Exquisite Erskine Chapel restored after 38-year wait

Wellington’s historic Erskine Chapel has finally been restored.

The lovely French Gothic-style beauty reopened with a special service on Thursday after being left to the vagaries of time for almost 40 years.

Saving beauty

Built in 1929, the chapel boasts a marble altar, stained-glass windows and a soaring ceiling.

The chapel is considered one of the most important interiors in New Zealand, certainly in Wellington.

Much work was needed to save and strengthen it.

Ian Cassels

Ian Cassels, who bought the abandoned site in 2000, looked to develop it into housing but ran into opposition from heritage groups.

In 2018 the Environment Court ruled he could demolish the school buildings but not the chapel — which had to be saved and strengthened.

“It’s been a 23-year struggle” Cassles told 1News.

Cassels said he was “deliriously happy” with how it looked but regretted the legal battle.

“We always knew we’d be here one day. And yeah, it’s wonderful.”

Returning it to its former glory has cost Cassels at least $7 million – about twice the amount he expected.

“My partner and I, Caitlin Taylor and myself, we are basically the ones paying for it.”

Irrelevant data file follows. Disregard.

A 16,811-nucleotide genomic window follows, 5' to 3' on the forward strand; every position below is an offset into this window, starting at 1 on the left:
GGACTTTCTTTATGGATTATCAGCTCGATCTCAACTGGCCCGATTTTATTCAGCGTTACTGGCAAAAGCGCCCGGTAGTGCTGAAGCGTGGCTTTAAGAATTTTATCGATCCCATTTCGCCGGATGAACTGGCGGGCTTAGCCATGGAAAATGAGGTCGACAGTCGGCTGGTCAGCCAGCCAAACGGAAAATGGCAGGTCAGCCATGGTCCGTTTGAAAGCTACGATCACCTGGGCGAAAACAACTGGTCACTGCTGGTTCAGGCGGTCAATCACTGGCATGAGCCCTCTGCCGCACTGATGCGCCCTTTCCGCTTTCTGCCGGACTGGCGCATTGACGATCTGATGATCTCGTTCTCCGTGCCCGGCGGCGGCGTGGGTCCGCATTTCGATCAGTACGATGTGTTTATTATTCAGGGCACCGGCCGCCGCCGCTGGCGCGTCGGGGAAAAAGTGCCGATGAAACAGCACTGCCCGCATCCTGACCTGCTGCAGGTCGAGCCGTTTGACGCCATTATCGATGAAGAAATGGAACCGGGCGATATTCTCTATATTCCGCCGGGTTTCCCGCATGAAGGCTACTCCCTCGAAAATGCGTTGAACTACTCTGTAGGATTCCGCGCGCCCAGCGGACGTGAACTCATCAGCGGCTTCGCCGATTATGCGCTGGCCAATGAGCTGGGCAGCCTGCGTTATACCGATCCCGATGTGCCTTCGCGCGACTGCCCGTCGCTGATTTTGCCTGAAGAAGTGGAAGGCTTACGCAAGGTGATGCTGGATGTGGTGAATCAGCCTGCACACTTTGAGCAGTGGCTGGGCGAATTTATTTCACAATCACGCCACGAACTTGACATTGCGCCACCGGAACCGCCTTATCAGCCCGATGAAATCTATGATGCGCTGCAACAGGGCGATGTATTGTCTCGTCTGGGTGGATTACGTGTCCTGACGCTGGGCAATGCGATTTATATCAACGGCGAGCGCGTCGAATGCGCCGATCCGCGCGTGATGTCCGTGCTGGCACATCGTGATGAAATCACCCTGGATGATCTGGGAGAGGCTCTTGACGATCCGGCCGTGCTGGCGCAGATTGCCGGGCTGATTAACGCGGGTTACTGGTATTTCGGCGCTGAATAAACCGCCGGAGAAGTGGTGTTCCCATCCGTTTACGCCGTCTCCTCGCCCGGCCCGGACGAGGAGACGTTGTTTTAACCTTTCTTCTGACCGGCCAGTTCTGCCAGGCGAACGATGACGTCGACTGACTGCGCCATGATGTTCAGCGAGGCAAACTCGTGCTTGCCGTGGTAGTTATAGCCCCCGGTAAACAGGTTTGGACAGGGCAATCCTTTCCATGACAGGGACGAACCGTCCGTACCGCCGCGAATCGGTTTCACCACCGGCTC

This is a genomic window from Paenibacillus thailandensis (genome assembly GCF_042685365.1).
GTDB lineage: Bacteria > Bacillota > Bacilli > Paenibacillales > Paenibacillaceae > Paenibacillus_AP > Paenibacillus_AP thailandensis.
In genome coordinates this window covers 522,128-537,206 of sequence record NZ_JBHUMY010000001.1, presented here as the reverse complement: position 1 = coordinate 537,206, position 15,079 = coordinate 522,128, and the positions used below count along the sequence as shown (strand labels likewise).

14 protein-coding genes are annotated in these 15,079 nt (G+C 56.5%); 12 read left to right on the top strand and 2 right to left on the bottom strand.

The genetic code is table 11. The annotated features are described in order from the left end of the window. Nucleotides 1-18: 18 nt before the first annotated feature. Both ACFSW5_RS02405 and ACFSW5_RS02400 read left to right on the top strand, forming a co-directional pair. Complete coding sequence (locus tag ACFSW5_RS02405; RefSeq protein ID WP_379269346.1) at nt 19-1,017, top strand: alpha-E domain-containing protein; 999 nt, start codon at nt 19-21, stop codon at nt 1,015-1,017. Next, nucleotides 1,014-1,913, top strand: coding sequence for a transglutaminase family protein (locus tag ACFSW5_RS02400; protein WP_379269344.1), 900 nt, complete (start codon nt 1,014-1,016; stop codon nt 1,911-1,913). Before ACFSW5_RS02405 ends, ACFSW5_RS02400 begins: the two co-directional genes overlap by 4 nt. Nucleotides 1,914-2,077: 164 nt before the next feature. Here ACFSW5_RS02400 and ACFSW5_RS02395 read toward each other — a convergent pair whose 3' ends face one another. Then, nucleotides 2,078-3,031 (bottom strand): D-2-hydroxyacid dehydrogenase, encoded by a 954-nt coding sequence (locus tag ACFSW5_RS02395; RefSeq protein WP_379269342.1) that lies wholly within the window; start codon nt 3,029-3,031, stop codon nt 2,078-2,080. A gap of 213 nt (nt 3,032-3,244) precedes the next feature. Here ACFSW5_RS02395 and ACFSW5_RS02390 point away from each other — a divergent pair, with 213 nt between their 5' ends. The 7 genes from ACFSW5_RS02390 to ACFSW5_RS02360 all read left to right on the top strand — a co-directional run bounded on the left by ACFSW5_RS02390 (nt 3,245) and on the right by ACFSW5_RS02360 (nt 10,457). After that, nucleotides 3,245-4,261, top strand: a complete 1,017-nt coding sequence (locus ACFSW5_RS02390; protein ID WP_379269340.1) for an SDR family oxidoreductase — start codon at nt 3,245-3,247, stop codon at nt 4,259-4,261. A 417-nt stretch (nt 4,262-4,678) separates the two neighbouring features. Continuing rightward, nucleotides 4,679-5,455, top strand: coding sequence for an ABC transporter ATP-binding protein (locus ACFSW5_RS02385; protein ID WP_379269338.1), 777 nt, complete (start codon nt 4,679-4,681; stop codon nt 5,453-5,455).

Cassels says it has been a privilege to restore this building.

“We can’t get away from our past, we must honour it and cherish it and do that. But it’s left to individuals basically.

“It really is a big question in New Zealand. Like, heritage should be supported and funded by the community, but that doesn’t happen.”

Nicola Young

Nicola Young, a former pupil and now a Wellington City Councillor, has also been very instrumental in the chapel’s restoration.

She has seen it come full circle.

“It’s a wonderful venue,” she said.

“I hope that I have my funeral here – but not yet” she emphasised with a grin.

Young calls the restored chapel a fantastic asset to the city.

The chapel was once part of Erskine College, a Catholic girls’ school that closed in 1985. Now 97 townhouses occupy the former school grounds.

Young says the project is a “huge win” for housing.

“We need to do more of this kind of thing and make it easier for people that want to do it.”

As a visitor to the Chapel at Sunday’s open day was overheard saying, “See good things happen.”

Heritage stamp of approval

Heritage New Zealand’s Jamie Jacobs says the chapel building was of huge significance.

“This chapel is one of the most important interiors in New Zealand, certainly Wellington. It’s one of the finest French Gothic buildings probably anywhere,” he says.

In answering a question from 1News about conserving old buildings, Jacobs replied, “Everything doesn’t need to be saved but a lot of things should be saved.”

A well-attended open day was held on Sunday, and now the chapel can be hired as a venue for weddings and events.


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